Tavish Srivastava — Published On November 6, 2013 and Last Modified On April 28th, 2015
Business Analytics Intermediate Machine Learning SAS Technique

Recently, I was working on a business problem, which required me to find out inefficient branches of a bank X in North America and find root cause of their inefficiencies.

I had solved several root cause analysis problems in past but finding a quantitative parameter for efficiency was new to me. This was a complex task because efficiency was derived from multiple target variables such as branch revenue vs. capacity, customer satisfaction index, policy persistency etc. Can we assign some weights to each of the target variable and sum them to get efficiency? But how will we get such weights? Is there a scientific way to get these weight?

I did a small research and found a method using simplex programming to obtain efficiency in problems involving multiple input and output parameters. This technique is commonly known as Data Envelopment Analysis. Even though its a popular technique in OR, it is not very common in analytics industry. This article will give you a brief layout of the formulation and explain its utility by a business case.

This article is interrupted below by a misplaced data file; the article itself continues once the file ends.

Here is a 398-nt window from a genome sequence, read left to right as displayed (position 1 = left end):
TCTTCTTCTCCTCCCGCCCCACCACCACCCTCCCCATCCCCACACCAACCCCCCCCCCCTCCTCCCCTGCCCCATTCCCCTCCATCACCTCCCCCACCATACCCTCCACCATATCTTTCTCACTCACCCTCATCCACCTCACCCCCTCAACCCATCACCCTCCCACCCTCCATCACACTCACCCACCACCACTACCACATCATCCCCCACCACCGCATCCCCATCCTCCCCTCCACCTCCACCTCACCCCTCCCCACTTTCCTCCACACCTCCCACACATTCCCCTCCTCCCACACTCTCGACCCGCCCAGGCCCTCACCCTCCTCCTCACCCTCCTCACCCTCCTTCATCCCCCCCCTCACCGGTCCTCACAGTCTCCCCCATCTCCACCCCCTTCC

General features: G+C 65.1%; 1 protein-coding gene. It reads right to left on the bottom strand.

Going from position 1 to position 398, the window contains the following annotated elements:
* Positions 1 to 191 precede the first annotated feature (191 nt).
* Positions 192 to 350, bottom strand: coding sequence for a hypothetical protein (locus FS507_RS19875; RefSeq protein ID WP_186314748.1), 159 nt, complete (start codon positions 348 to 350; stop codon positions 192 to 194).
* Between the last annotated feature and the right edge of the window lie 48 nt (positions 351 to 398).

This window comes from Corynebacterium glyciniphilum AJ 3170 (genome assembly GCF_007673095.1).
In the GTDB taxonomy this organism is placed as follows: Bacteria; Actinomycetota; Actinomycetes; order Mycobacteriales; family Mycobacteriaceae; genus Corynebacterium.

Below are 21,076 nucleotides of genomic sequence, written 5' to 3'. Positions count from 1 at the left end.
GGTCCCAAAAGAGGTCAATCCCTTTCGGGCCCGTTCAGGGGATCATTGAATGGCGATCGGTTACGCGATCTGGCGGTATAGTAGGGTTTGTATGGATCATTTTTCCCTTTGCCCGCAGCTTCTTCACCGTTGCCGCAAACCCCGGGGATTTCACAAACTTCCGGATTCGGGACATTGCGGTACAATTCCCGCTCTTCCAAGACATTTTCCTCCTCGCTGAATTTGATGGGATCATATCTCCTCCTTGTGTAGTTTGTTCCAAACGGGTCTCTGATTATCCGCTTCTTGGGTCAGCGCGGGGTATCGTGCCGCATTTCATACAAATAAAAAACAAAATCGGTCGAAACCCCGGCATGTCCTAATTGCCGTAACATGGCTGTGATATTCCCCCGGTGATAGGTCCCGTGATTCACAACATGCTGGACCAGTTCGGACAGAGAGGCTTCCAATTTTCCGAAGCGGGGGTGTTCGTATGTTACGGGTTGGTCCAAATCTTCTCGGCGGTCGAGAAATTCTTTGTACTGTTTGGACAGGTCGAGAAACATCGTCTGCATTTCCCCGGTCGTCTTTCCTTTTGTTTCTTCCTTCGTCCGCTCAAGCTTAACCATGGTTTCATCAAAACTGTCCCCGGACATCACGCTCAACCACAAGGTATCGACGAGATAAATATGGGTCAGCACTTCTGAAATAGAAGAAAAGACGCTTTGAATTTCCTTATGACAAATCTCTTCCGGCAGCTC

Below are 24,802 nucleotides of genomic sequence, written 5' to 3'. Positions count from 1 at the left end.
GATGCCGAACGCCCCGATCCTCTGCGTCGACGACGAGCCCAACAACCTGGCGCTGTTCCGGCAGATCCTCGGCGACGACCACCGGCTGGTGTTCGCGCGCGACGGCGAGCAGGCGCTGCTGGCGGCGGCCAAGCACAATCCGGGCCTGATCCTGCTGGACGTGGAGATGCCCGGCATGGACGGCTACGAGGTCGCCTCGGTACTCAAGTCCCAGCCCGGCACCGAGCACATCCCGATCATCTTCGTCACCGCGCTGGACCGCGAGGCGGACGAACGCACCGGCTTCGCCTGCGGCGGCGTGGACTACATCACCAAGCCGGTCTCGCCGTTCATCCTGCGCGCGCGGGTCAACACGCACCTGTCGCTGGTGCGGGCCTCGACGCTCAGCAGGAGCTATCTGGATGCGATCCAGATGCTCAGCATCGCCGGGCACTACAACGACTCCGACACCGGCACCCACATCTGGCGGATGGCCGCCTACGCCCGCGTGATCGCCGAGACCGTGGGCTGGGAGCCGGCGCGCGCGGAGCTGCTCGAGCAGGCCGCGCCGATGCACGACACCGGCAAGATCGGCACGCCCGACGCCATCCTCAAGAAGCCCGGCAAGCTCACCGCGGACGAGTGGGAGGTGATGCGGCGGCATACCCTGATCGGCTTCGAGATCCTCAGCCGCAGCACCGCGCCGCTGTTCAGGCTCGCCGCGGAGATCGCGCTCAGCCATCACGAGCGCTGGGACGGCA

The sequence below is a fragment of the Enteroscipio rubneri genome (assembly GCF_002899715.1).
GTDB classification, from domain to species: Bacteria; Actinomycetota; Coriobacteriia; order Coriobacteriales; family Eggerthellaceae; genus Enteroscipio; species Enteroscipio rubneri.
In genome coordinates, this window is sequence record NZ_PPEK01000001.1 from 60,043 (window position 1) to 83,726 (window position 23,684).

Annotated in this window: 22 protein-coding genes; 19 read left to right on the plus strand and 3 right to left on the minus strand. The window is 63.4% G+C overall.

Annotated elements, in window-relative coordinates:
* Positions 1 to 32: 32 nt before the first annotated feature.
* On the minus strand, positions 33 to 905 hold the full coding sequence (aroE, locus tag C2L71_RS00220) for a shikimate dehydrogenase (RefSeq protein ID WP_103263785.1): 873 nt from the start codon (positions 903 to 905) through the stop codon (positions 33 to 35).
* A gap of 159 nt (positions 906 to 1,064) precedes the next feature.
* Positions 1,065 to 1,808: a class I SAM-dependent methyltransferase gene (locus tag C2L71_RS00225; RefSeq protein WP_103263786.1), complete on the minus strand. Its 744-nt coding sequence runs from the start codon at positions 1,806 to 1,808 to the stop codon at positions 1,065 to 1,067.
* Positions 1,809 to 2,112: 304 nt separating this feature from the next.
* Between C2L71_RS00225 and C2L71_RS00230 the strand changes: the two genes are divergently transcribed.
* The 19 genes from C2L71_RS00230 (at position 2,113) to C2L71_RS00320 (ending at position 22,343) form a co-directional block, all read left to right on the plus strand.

Lets start with a simple example:

We have two processes A and B. Each process manufacture some jobs/week. And both jobs have different labor cost. As we know efficiency is a ratio of output and input, two processes will be compared based on their efficiency.Following are some illustrative figures:


Comparing the two efficiency, it can easily be concluded that Process A is more efficient than process B. That was easy! Lets make it slightly more complicated.  Labor Cost might not be the only cost involved. The above analysis assumes that all other costs are similar for the two processes. Lets introduce an additional cost i.e. office rent. Now office rent is proportional to office premise area. Following are some illustrative figures: